Another Perspective

Sticker Shock

Closing the bumper sticker and yard sign gap in the nation's only boom town.

By 10.16.12

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Most mornings I drive to my Pennsylvania Avenue law office from an inside-the-beltway suburb of Washington, D.C. My route takes me different ways, depending on the day and time. So I see various commuting corridors, such as Spout Run, the George Washington Parkway, I-66, and assorted feeder streets.

Since the 2008 election, traffic is worse than ever. This is logical, for our government is larger than ever, and the unemployment "rate" among "government workers" is extremely low. The good times are rolling, along with lots of nice cars, here in The Nation's Only Boom Town. 

Still, based on my observations over the past several weeks, there are two things I'm seeing much less of now than in 2008: Obama bumper stickers and yard signs. This is not a scientific study, but friends I've asked say they are seeing the same. I think of this each day, as I hear and read about an "enthusiasm gap" between the supporters of President Obama and Governor Romney.

Think back. In the months before the 2008 election, as enthusiasm for candidate Barack Hussein Obama reached a fever pitch, the morning commute was a veritable riot of Obama bumper stickers. The Obama logo, hope and change, yes we can, women and gays and unions and aardvarks or whatever for Obama -- it was all there, along with "war is not the answer" (never mind the question!) and a host of similarly pithy messages. At times, it almost seemed that one had wandered into the midst of a motorcade of the converted headed for a worshipful Obama campaign rally somewhere nearby. Along the way, moreover, the streets were flanked by residential lawns and grassy medians forested with colorful Obama signs.

The 2008 presidential election was not the end of it, either. While the yard signs went away, many bumper stickers did not come off until well after the 2010 mid-term election. This phenomenon was sufficiently unusual and visible that people commented on it. Some would say the Obama campaign simply never ended. Of course, this could be seen not only from the ongoing, triumphal display of Obama bumper stickers on a conspicuously high proportion of cars in the D.C. daily commute, but also by the style of the President's administration.

Yet in the year following the President's kickoff of his non-stop reelection campaign, in his "class warfare" speeches delivered after the country's historic credit rating downgrade in August 2011, most (not all, mind you!) of the 2008 Obama bumper stickers have disappeared. And they have not been replaced by anything approaching equal numbers of 2012 Obama stickers, just as yards are not bristling with Obama signs as they did four years ago.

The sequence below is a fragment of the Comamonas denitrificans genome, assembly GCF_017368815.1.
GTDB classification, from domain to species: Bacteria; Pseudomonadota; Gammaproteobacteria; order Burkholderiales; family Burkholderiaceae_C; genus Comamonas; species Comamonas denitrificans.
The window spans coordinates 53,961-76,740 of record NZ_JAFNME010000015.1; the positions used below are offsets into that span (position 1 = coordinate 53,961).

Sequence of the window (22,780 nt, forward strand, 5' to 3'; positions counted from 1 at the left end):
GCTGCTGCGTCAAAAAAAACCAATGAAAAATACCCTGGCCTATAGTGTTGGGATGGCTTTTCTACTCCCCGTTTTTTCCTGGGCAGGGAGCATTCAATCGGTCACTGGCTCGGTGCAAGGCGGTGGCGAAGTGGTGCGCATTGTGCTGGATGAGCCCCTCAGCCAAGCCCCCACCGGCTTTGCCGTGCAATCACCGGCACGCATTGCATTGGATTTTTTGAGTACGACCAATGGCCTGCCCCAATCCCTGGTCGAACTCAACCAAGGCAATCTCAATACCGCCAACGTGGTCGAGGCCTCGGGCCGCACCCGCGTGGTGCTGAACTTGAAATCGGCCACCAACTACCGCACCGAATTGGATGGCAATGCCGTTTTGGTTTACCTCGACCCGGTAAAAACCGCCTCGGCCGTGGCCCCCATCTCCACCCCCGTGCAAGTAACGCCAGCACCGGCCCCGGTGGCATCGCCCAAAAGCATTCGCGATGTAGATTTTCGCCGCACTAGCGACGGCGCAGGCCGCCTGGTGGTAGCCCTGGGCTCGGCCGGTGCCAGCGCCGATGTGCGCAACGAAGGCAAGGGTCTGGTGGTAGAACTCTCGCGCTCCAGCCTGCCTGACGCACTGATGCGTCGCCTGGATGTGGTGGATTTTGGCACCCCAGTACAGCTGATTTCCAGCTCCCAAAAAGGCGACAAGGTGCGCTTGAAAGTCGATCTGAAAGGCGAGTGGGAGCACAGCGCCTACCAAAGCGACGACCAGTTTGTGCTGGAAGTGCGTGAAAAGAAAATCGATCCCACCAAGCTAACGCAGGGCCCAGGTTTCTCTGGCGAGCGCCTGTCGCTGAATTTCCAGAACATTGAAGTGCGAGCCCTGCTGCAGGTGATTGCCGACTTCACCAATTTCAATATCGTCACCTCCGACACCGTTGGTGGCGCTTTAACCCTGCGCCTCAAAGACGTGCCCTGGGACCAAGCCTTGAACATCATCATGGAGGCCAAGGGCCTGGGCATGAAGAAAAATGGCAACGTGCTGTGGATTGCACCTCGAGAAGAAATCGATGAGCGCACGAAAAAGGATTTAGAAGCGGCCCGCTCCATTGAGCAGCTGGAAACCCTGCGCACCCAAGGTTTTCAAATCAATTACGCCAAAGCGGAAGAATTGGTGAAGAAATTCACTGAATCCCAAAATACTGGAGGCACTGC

Consider that we see these developments despite the Obama campaign's unprecedented spending starting in the Spring of 2012, and notwithstanding that here in swing state Virginia we've been inundated with pro-Obama attack ads. The Obama organization is paying college students from "safe" states to come to Virginia to help "get out the vote," I'm told encouraging them to register and vote here in Virginia as well (even if illegally). Campaign offices are open, canvassers are combing neighborhoods, and fund raising is relentless on a local level (right along with that Chinese website presumably for supporters who … how shall I put it … wish to circumvent pesky legal restrictions on campaign donations). 

With all of this, one wonders, why are noticeably fewer cars sporting Obama bumper stickers this time around? Why is the yard sign presence not so overwhelming as in 2008?

Curious whether my daily sample was somehow skewed, I even took a quick tour of my office building's parking garage. There I found, on a deck housing over 100 cars, exactly one -- only one -- Obama bumper sticker. This in a town where pretty much everyone benefits economically from ever expanding federal regulation and continuously increasing government spending, even as these phenomena suck jobs and resources out of the rest of the nation. 

So, go figure. Maybe I'm missing something, but in my view people are hesitant about Mr. Obama and his agenda this time around. Whatever the reason, the bumper sticker and yard sign gap does not bode well for Mr. Obama's reelection prospects.

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About the Author

Ray V. Hartwell, III was a Washington lawyer and a senior fellow at the Alabama Policy Institute. He died on February 7, 2014, in Anniston, Alabama.